Hives are raised, red, and extremely itchy “welts” (called wheals) on the skin surface that can last minutes to hours. In medical writing, hives are often referred to as urticaria.
Hives are a common problem that can disrupt sleep, school, and work. They appear quickly when special skin cells called mast cells are triggered to release chemicals that cause the redness, itching, and swelling. Hives can be part of a severe, whole-body allergic reaction called anaphylaxis.
Most cases of short-lasting hives are triggered by allergic reactions, medications, or viral infections. Allergic responses to foods, bee stings, medications, or airborne substances can all cause hives.
Physical factors such as pressure, cold, heat, or vibration can also provoke urticaria in certain people. Dermatographism (Latin for “skin writing”) refers to hives that pop up for only minutes after a scratch or irritation to the skin.
It is possible to have hives lasting for weeks or months. This “chronic urticaria” is usually not due to a particular trigger, but instead it can result from abnormal immune reactions involving the mast cell. The severity of chronic hives can be affected by other factors such as stress, medications, temperature, and illnesses.
Individual hives are itchy, raised, and red. The wheals are often paler in the middle. Severe itching is almost always present. The size of hives can range from small bumps to large wheals that spread over an entire body region. Patients with hives often have areas of deeper skin swelling called angioedema. Hives should not leave behind bruising, blistering, or other skin changes unless there’s been severe scratching.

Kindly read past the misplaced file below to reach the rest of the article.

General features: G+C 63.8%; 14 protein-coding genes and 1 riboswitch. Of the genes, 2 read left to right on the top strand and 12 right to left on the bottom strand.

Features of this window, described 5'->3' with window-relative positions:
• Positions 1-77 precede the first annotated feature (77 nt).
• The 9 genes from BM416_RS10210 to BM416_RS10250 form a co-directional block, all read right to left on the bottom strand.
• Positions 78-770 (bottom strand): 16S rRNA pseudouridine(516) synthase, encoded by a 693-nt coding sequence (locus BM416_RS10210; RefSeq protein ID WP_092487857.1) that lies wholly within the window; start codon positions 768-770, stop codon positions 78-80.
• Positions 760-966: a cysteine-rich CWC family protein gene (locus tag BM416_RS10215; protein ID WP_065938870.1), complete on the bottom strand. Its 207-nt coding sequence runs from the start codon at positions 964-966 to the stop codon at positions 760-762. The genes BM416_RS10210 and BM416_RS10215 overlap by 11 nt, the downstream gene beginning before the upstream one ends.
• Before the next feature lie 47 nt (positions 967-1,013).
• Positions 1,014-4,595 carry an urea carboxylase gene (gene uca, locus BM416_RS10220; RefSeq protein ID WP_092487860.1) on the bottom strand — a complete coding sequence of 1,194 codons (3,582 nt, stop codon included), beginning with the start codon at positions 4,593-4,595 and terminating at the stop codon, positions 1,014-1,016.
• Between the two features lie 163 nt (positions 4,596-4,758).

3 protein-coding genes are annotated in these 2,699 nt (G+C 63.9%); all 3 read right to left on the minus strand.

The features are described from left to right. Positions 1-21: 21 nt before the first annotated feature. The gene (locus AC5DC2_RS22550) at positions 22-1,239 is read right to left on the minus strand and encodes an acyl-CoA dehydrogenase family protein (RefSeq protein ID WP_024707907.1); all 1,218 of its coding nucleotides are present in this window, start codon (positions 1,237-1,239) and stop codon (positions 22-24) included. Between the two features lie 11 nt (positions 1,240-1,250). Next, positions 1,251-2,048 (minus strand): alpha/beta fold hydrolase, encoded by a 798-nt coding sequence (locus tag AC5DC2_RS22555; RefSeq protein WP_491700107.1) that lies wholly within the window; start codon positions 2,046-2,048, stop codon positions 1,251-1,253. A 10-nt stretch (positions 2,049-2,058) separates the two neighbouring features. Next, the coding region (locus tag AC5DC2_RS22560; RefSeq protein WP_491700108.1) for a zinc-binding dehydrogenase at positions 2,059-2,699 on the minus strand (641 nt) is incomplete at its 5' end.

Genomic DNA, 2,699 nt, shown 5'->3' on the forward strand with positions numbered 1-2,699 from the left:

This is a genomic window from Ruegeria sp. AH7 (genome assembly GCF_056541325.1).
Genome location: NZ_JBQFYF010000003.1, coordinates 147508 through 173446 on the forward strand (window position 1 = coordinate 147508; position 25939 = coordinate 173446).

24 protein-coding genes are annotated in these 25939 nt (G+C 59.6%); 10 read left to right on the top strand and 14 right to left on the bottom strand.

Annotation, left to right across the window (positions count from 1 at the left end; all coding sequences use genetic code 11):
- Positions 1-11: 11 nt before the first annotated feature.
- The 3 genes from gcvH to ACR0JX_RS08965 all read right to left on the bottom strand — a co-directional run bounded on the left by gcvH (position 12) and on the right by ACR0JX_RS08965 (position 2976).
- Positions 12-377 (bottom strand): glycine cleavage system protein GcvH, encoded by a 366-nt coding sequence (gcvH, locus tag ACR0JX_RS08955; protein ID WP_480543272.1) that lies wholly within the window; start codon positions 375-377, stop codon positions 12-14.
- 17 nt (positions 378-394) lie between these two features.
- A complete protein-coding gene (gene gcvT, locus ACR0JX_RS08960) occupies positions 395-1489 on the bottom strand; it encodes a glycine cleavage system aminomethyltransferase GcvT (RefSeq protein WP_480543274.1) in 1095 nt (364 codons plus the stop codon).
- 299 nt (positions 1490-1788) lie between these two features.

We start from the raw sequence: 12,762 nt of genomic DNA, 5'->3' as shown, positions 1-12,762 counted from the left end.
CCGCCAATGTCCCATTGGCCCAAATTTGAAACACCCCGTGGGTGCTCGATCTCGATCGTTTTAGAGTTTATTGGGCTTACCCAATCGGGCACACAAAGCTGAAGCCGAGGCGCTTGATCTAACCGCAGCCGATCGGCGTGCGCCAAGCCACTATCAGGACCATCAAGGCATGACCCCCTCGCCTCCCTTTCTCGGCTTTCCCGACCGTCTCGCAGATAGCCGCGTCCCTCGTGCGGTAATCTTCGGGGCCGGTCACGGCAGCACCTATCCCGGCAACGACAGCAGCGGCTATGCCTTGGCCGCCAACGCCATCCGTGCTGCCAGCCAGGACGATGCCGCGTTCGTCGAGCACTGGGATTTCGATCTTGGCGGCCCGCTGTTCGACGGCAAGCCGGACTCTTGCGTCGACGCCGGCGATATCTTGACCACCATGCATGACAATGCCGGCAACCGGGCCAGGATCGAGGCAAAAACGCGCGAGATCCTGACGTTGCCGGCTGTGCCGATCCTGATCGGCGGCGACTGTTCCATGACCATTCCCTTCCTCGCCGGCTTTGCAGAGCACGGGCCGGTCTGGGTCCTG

It is important to identify the cause of hives if possible, and the first step is a careful interview and physical exam with an experienced medical professional. Episodes of hives due to foods, bee stings, medications, or allergens can often be sorted out with allergy testing. A simple cause is not often found for chronic urticaria, but laboratory testing can help sort out any source of inflammation or infection that could lead to these issues.
Severe allergic reactions (anaphylaxis) often include hives in addition to other symptoms. In this event it is important to contact emergency services and use an epinephrine auto-injector if available. For hives alone, it is important to identify and avoid the cause if possible. Hives usually respond to medications that block histamine -- the major chemical released by the mast cell These “antihistamines” include the commonly used diphenhydramine (Benadryl®), but mild or ongoing cases of hives can also respond longer-lasting and less sedating antihistamines such as loratadine (Claritin®), cetirizine (Zyrtec®), or fexofenadine (Allegra®). Severe or persistent cases of urticaria can be treated with the addition of medications such as high dose antihistamines, ranitidine (or similar drugs), and temporary use of corticosteroids (such as prednisone). In severe cases of chronic urticaria, it is sometimes necessary to use other drugs that act on the immune system.
How We Can Help
Allergy Associates caregivers are experts in evaluating the many possible causes of hives and allergic reactions. The allergists with Allergy Associates are also trained to provide treatment options that can include avoidance and medications. The evaluation is centered on a careful interview and physical examination, followed by any necessary tests. The tests may include skin testing, which can be done during the initial visit if the patient is not taking antihistamines.
Check out these links to other resources:
American College of Allergy, Asthma, and Immunology